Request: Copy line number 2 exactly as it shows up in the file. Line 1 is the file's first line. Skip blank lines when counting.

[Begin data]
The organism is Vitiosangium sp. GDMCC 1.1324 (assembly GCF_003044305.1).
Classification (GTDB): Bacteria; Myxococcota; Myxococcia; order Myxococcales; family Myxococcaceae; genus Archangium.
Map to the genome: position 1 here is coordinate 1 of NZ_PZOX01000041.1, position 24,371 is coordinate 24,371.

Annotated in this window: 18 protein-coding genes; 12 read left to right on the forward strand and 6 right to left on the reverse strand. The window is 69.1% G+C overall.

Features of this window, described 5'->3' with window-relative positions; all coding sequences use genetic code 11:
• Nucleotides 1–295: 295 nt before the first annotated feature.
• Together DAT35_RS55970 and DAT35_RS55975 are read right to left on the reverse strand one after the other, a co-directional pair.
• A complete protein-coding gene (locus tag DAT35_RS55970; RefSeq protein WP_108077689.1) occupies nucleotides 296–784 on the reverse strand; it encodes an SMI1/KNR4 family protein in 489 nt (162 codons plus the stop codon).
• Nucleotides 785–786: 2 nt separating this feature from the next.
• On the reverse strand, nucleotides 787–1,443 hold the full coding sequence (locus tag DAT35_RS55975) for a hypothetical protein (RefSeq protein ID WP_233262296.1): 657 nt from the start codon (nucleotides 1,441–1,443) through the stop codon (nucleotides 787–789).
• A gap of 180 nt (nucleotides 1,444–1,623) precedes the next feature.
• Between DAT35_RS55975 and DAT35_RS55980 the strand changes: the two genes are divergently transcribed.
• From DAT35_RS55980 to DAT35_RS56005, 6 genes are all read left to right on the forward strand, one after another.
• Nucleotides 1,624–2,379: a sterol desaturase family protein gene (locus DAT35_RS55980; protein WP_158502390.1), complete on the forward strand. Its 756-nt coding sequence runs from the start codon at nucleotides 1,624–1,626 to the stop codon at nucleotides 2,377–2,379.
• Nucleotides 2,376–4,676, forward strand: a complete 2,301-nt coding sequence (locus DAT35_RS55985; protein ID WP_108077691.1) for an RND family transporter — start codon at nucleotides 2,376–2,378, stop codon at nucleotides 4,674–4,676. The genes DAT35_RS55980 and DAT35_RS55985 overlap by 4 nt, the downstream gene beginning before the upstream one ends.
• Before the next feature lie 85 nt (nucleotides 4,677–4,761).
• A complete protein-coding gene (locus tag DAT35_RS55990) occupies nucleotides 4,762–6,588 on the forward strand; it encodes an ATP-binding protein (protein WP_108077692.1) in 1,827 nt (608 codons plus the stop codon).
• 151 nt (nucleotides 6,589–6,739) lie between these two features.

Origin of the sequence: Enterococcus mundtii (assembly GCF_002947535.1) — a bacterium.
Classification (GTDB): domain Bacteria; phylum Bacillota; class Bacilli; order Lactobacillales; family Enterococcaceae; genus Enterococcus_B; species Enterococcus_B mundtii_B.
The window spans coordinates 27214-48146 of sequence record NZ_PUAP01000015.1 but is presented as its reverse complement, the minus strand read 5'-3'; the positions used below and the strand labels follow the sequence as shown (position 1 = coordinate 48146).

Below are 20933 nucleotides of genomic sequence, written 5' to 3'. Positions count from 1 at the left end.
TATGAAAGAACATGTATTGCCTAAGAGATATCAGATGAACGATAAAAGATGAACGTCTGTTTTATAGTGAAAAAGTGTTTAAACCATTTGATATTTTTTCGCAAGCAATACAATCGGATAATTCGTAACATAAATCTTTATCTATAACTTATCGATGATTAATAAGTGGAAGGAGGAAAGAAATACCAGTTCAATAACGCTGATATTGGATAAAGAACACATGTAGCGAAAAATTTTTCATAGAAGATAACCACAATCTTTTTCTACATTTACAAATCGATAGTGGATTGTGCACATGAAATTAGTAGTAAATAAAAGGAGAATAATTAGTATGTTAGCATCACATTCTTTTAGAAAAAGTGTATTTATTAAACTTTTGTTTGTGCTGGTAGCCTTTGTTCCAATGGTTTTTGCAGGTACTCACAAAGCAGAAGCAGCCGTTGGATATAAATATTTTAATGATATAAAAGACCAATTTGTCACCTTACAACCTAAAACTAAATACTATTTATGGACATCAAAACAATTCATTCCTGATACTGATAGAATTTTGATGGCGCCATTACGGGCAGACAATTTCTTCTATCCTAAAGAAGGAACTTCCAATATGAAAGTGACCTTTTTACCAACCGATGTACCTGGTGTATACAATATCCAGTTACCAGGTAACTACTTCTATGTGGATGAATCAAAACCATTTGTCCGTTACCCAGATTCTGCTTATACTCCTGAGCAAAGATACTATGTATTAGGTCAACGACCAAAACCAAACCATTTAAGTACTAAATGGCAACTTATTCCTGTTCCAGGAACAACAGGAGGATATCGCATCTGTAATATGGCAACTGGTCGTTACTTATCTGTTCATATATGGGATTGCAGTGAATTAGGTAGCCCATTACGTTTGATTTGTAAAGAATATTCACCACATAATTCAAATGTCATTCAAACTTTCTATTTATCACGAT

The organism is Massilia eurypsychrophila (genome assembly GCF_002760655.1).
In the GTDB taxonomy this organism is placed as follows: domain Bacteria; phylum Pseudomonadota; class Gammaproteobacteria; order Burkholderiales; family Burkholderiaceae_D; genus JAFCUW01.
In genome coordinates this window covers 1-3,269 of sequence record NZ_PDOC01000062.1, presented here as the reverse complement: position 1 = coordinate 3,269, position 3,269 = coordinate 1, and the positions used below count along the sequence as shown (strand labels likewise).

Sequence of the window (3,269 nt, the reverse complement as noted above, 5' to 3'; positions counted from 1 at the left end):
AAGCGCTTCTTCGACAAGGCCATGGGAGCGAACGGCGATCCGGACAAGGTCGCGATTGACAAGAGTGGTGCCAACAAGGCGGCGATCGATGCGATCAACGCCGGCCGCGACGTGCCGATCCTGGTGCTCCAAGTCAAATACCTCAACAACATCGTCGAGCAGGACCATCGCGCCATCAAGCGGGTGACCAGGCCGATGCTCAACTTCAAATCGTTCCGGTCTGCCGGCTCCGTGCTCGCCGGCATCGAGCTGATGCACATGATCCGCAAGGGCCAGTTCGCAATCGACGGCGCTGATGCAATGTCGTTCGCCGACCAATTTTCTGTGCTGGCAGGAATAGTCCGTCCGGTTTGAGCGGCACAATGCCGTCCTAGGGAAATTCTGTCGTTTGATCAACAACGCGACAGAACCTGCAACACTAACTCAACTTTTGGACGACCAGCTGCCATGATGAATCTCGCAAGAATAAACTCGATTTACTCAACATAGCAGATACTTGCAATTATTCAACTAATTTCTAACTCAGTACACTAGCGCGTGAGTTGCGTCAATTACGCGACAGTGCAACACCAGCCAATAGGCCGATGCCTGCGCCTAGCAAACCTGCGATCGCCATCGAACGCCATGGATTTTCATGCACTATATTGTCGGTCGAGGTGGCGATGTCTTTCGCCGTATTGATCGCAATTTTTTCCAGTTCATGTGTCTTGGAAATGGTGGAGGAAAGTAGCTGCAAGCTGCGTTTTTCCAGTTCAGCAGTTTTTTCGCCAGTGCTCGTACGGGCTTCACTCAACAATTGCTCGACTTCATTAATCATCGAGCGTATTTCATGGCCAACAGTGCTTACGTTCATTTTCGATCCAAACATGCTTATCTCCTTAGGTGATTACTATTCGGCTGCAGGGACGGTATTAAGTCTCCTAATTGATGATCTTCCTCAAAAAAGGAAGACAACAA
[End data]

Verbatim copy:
Classification (GTDB): Bacteria; Myxococcota; Myxococcia; order Myxococcales; family Myxococcaceae; genus Archangium.